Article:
New study to assess 3 simple, cost-effective strategies to promote healthy aging
In Europe, the number of seniors aged 70 and over will increase by 40% in the next 20 years, while those aged 80 and over will more than double. Health authorities and the medical community expect a corresponding increase in the number of people suffering costly and debilitating age-related chronic diseases such as osteoporosis, arthritis, heart and lung diseases and dementia. The significant increase in the numbers of people suffering age-related chronic diseases is expected to have serious social and health-economic repercussions across Europe unless effective prevention strategies are put in place.
A new international study announced today by the University of Zurich hopes to provide definitive evidence that three effective, affordable and safe measures can be taken to significantly reduce the burden of chronic diseases in the elderly. The DO-HEALTH study (VitaminD3-Omega3-Home Exercise-Healthy Ageing and Longevity Trial) will be Europe's largest healthy ageing study. It expects to provide solid evidence for the efficacy and safety of three simple preventive interventions: vitamin D, omega-3 fatty acids and a simple home exercise programme.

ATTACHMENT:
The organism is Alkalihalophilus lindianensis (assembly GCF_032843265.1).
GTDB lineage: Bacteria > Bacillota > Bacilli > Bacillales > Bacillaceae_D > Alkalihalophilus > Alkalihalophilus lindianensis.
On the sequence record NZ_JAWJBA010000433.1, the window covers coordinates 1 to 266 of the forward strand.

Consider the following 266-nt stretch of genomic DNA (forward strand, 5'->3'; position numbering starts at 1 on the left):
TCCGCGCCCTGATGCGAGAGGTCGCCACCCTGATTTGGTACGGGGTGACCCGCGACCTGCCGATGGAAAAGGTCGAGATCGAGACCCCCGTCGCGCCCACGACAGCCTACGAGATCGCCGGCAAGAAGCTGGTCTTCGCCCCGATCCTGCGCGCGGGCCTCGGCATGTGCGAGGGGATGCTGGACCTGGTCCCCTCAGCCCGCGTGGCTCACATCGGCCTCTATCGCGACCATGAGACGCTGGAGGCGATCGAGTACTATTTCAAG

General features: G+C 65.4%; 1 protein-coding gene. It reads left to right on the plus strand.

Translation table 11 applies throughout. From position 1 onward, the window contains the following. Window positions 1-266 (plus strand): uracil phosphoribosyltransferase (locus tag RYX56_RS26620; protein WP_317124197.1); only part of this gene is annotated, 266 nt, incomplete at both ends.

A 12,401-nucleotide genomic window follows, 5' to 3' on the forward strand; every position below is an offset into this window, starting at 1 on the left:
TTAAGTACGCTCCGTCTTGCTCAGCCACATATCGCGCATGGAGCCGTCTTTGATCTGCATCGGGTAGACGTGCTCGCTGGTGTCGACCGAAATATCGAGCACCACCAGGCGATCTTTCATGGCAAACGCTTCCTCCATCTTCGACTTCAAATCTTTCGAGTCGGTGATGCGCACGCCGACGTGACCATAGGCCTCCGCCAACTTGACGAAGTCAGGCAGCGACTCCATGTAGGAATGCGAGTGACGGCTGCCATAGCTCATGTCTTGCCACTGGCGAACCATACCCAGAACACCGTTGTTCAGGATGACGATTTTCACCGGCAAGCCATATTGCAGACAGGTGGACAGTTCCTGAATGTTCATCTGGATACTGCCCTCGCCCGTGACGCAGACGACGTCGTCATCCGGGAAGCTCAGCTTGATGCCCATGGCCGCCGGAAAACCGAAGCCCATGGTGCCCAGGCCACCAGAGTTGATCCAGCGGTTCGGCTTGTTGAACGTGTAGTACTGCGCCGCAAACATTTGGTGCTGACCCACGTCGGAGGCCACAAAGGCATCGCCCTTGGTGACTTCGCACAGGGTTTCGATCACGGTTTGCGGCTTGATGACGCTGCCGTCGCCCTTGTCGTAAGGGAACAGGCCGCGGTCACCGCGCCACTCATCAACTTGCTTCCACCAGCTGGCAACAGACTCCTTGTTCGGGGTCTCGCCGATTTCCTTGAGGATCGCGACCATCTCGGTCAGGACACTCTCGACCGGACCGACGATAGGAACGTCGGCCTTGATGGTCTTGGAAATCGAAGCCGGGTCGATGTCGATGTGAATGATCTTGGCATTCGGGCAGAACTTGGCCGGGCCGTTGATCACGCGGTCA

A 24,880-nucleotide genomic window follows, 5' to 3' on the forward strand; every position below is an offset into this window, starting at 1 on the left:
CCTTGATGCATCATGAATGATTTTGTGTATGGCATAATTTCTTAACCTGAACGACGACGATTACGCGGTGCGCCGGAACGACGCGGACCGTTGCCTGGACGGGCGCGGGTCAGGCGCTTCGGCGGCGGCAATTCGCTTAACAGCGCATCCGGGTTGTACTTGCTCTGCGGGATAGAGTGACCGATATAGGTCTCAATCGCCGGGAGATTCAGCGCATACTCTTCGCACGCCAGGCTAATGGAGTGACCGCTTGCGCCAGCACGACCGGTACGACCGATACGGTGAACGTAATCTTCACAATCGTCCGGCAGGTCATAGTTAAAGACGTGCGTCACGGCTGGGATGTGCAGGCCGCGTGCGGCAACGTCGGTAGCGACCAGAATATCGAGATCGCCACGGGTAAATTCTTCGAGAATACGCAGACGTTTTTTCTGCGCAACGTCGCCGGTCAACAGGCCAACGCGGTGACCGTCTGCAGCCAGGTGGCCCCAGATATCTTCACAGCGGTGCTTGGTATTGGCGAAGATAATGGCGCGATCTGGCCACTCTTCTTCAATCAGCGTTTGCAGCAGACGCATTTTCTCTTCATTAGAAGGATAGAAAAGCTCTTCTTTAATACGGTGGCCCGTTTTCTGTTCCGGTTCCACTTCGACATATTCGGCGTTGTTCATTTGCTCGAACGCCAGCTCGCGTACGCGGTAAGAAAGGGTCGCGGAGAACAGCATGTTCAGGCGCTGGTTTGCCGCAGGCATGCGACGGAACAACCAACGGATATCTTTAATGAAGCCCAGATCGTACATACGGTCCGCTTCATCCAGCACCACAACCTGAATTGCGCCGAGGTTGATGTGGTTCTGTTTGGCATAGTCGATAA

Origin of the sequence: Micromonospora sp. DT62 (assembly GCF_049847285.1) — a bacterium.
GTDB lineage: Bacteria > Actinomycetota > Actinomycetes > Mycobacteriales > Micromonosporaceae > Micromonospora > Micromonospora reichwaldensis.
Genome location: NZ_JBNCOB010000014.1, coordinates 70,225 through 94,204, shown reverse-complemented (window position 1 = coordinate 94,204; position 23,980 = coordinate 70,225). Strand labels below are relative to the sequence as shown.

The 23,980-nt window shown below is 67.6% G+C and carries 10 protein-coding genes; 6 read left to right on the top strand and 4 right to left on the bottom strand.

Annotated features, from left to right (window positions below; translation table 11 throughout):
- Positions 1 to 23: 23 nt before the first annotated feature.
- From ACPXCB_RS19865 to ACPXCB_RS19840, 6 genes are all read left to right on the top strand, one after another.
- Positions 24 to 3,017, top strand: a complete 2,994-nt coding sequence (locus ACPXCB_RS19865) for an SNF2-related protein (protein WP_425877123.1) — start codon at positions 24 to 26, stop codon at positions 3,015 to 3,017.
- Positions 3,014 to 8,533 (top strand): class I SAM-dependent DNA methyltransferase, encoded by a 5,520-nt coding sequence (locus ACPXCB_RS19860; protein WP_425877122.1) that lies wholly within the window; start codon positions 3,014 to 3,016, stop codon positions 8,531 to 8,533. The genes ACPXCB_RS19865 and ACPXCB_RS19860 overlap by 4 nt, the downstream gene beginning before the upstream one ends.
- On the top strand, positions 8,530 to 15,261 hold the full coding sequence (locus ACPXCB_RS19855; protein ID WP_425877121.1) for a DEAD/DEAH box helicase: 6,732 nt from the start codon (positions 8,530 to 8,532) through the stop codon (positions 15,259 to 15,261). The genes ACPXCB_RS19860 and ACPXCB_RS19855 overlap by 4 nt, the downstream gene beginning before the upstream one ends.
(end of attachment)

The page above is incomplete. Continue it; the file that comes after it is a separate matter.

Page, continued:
Professor Heike Bischoff-Ferrari, Director of the Centre on Aging and Mobility of Zurich University and DO-HEALTH Principal Investigator said "Various studies have shown that vitamin D and simple targeted exercise programmes can significantly improve functional mobility and reduce falls and fractures in seniors, even by up to 30%. As well Omega 3 provides significant health benefits to seniors. DO-HEALTH hopes to provide definitive evidence that the three interventions, alone or combined, are able to reduce the number of fractures, the functional and cognitive decline, the risk of hypertension and the risk of infections in the senior population".
Additionally, the study will measure several other important parameters, such as the severity of knee pain in patients with osteoarthritis, the ability to carry out daily life activities and the participants' general quality of life.
DO-HEALTH will start recruiting seniors in five European countries as of May 2012 and will observe more than 2,000 healthy-at-start community-dwelling seniors, aged 70 and older, for three years. Participants' follow-up will be in-person and in quarterly intervals, including yearly clinical visits. Participants will be recruited at the University of Zurich, Basel, Geneva, Toulouse, Innsbruck, Nuremberg, Coimbra and the Charité in Berlin.
Professor René Rizzoli, Board Member of the International Osteoporosis Foundation and Head of the Division of Bone Diseases, Department of Medical Specialties, Geneva University Hospitals and Faculty of Medicine, stated, "The findings of this important new study may provide the critical evidence that will result in the implementation of simple, cost-effective strategies and medical recommendations to help tackle the growing burden of chronic diseases in Europe's senior population. Health authorities must do all they can to ensure that senior citizens remain physically independent and active members of the community".